Almost a third of voters want to wait until the UK’s deal with the European Union (EU) is clear before deciding whether to hold another Scottish independence referendum, according to a new poll.
The YouGov survey for the pro-union Scotland in Union campaign group found 32% of Scots think the country should wait for the Brexit deal before a repeat of the 2014 ballot while 25% do not want another vote on independence until at least 2030.
A further 17% said Scotland should never have another referendum while 16% want a vote as soon as possible, 9% said they did not know and the remainder said they did not agree with any of those views.
The UK Government’s plan for leaving Europe is not yet clear, although Brexit Secretary David Davis has suggested it could begin formal negotiations early next year.
Ms Sturgeon has said she would consider calling a second referendum if the UK’s position emerges as unacceptable to Scotland’s interests.
This poll shows that Scotland does not want to rush into another referendum and one in three Scots want to see what Brexit means before deciding on our future.
Scotland in Union
Alastair Cameron, of Scotland in Union, said: “We know the EU referendum result has left many Scots disappointed and some people are calling for the debate on Scottish independence to be re-opened.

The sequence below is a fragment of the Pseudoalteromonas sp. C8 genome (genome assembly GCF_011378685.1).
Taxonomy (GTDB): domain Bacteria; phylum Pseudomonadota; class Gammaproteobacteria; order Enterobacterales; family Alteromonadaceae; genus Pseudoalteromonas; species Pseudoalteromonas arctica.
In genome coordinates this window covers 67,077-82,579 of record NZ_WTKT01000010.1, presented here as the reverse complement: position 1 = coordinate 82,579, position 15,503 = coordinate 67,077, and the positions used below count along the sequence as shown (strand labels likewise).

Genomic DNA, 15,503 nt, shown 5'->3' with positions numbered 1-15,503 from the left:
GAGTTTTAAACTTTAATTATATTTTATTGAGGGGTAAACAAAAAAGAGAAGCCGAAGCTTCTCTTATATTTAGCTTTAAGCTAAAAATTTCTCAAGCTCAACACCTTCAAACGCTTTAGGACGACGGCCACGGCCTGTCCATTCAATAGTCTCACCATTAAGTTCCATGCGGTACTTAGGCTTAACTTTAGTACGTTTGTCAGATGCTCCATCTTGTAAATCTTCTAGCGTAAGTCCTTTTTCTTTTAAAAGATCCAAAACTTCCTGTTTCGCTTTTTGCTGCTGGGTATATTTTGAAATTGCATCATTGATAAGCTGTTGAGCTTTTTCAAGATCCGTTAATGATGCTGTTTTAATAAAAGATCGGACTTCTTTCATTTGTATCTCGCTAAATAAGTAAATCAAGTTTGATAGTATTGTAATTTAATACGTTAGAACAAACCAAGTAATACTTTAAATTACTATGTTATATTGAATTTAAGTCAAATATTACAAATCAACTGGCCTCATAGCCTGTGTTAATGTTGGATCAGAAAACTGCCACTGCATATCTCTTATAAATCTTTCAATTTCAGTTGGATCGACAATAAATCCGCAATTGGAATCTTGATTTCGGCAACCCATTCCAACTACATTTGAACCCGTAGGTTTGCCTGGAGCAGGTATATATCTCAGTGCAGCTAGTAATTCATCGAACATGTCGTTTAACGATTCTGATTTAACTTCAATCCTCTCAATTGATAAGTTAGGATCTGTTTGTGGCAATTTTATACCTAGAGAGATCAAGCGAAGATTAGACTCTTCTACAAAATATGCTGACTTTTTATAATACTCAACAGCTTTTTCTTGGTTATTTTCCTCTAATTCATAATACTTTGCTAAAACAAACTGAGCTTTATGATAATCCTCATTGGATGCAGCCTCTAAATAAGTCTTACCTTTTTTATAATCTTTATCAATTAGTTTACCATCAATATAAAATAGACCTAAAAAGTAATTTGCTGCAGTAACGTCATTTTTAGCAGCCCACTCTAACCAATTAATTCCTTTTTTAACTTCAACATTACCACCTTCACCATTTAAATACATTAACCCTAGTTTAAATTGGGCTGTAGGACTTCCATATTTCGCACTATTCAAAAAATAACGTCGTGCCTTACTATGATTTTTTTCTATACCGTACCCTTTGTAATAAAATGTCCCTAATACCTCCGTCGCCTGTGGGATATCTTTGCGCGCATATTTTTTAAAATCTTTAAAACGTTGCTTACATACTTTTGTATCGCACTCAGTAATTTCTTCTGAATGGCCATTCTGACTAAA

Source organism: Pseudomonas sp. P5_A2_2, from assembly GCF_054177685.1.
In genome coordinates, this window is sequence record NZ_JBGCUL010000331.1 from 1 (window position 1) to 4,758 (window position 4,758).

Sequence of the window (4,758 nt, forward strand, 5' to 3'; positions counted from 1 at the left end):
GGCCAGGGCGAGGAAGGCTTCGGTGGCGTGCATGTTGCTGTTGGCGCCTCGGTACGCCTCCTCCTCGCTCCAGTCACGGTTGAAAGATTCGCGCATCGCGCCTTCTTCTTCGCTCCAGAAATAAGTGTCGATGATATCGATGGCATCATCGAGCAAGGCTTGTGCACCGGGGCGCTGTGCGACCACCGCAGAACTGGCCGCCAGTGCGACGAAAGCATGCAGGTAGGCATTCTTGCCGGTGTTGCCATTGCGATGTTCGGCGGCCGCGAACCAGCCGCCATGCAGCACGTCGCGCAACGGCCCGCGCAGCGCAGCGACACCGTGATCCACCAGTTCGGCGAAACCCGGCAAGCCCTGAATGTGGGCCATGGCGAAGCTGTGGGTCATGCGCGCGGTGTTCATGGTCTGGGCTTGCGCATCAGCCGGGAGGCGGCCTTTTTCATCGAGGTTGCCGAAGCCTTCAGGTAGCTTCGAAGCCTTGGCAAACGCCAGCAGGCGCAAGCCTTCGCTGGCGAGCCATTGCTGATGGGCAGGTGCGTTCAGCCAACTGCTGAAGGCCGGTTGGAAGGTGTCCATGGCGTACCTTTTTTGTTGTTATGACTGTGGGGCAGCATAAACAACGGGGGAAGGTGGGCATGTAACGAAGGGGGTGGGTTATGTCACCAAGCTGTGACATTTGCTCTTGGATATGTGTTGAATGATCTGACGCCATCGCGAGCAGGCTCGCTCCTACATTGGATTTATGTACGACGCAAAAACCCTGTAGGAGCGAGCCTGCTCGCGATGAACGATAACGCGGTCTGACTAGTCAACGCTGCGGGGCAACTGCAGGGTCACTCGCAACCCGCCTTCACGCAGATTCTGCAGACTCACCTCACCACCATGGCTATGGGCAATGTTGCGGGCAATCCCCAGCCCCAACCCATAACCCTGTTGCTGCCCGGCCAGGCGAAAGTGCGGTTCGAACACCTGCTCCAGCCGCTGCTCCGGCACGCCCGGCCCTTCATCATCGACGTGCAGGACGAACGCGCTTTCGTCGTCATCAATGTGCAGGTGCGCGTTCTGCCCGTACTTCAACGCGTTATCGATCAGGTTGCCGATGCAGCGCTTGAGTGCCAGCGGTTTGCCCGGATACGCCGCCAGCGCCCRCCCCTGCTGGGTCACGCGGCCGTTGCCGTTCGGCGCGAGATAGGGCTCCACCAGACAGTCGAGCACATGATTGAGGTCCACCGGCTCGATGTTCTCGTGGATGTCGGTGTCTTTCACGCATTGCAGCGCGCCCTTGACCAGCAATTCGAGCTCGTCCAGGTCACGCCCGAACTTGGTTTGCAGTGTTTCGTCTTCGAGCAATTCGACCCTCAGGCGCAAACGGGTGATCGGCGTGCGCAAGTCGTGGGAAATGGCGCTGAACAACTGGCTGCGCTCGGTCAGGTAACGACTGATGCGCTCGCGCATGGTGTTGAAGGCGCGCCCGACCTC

“This poll shows that Scotland does not want to rush into another referendum and one in three Scots want to see what Brexit means before deciding on our future.
“We believe people deserve to know what this new landscape will mean for trade, for currency and for our borders.
“Importantly, before dragging Scotland into another referendum, we need to hear from those proposing Scottish independence how we would deal with Scotland’s £15 billion deficit.”
The poll of 1,006 people – carried out between July 20 and 25 – also found that 46% of people think another independence referendum would have a negative impact on the economy while only 22% think it would be positive.
Asked to rank their top priorities for the Scottish Government, the NHS, the economy and working with the UK Government on an EU deal came top ahead of getting a separate EU deal for Scotland and holding another referendum on Scottish independence.
Mr Cameron added: “These new figures show that the people of Scotland believe premature talk of a second referendum is bad for business and they want politicians in Holyrood to be focusing on the NHS and the economy.”
Scottish Conservative constitution spokesman Adam Tomkins said: “This is more evidence that the SNP’s headfirst lunge towards a second referendum following Brexit is not what the people want.
“Nicola Sturgeon should be working with the rest of the UK to get the best deal for Scotland.”